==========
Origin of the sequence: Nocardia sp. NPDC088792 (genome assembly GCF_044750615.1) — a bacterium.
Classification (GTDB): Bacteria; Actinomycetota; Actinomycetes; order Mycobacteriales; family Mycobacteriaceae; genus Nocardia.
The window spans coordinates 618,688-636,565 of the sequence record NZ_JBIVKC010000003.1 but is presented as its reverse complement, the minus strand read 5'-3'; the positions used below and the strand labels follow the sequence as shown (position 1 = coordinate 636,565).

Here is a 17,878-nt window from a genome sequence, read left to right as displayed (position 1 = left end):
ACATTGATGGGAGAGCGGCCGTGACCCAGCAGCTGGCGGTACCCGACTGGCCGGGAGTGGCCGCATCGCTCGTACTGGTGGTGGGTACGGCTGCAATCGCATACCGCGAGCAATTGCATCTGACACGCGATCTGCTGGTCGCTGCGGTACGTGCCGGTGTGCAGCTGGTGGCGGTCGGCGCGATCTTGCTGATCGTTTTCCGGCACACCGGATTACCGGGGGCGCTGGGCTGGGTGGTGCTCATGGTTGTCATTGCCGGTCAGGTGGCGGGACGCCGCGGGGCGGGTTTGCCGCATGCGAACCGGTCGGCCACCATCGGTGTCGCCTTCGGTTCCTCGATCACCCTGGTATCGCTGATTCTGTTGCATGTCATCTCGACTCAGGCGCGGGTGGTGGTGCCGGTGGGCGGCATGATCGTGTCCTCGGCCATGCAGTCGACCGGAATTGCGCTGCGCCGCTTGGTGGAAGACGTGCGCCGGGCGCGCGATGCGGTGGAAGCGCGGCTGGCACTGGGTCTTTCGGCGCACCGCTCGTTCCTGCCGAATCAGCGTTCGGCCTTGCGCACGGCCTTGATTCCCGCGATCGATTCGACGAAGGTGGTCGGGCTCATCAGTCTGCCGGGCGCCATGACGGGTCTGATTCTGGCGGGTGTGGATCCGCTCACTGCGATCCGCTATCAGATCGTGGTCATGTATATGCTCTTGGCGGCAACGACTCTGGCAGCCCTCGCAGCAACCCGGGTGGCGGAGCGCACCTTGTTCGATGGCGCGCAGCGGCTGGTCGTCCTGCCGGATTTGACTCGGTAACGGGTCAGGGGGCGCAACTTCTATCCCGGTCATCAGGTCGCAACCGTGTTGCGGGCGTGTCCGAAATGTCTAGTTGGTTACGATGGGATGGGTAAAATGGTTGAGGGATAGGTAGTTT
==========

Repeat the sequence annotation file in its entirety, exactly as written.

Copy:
Origin of the sequence: Nocardia sp. NPDC088792 (genome assembly GCF_044750615.1) — a bacterium.
Classification (GTDB): Bacteria; Actinomycetota; Actinomycetes; order Mycobacteriales; family Mycobacteriaceae; genus Nocardia.
The window spans coordinates 618,688-636,565 of the sequence record NZ_JBIVKC010000003.1 but is presented as its reverse complement, the minus strand read 5'-3'; the positions used below and the strand labels follow the sequence as shown (position 1 = coordinate 636,565).

Here is a 17,878-nt window from a genome sequence, read left to right as displayed (position 1 = left end):
ACATTGATGGGAGAGCGGCCGTGACCCAGCAGCTGGCGGTACCCGACTGGCCGGGAGTGGCCGCATCGCTCGTACTGGTGGTGGGTACGGCTGCAATCGCATACCGCGAGCAATTGCATCTGACACGCGATCTGCTGGTCGCTGCGGTACGTGCCGGTGTGCAGCTGGTGGCGGTCGGCGCGATCTTGCTGATCGTTTTCCGGCACACCGGATTACCGGGGGCGCTGGGCTGGGTGGTGCTCATGGTTGTCATTGCCGGTCAGGTGGCGGGACGCCGCGGGGCGGGTTTGCCGCATGCGAACCGGTCGGCCACCATCGGTGTCGCCTTCGGTTCCTCGATCACCCTGGTATCGCTGATTCTGTTGCATGTCATCTCGACTCAGGCGCGGGTGGTGGTGCCGGTGGGCGGCATGATCGTGTCCTCGGCCATGCAGTCGACCGGAATTGCGCTGCGCCGCTTGGTGGAAGACGTGCGCCGGGCGCGCGATGCGGTGGAAGCGCGGCTGGCACTGGGTCTTTCGGCGCACCGCTCGTTCCTGCCGAATCAGCGTTCGGCCTTGCGCACGGCCTTGATTCCCGCGATCGATTCGACGAAGGTGGTCGGGCTCATCAGTCTGCCGGGCGCCATGACGGGTCTGATTCTGGCGGGTGTGGATCCGCTCACTGCGATCCGCTATCAGATCGTGGTCATGTATATGCTCTTGGCGGCAACGACTCTGGCAGCCCTCGCAGCAACCCGGGTGGCGGAGCGCACCTTGTTCGATGGCGCGCAGCGGCTGGTCGTCCTGCCGGATTTGACTCGGTAACGGGTCAGGGGGCGCAACTTCTATCCCGGTCATCAGGTCGCAACCGTGTTGCGGGCGTGTCCGAAATGTCTAGTTGGTTACGATGGGATGGGTAAAATGGTTGAGGGATAGGTAGTTT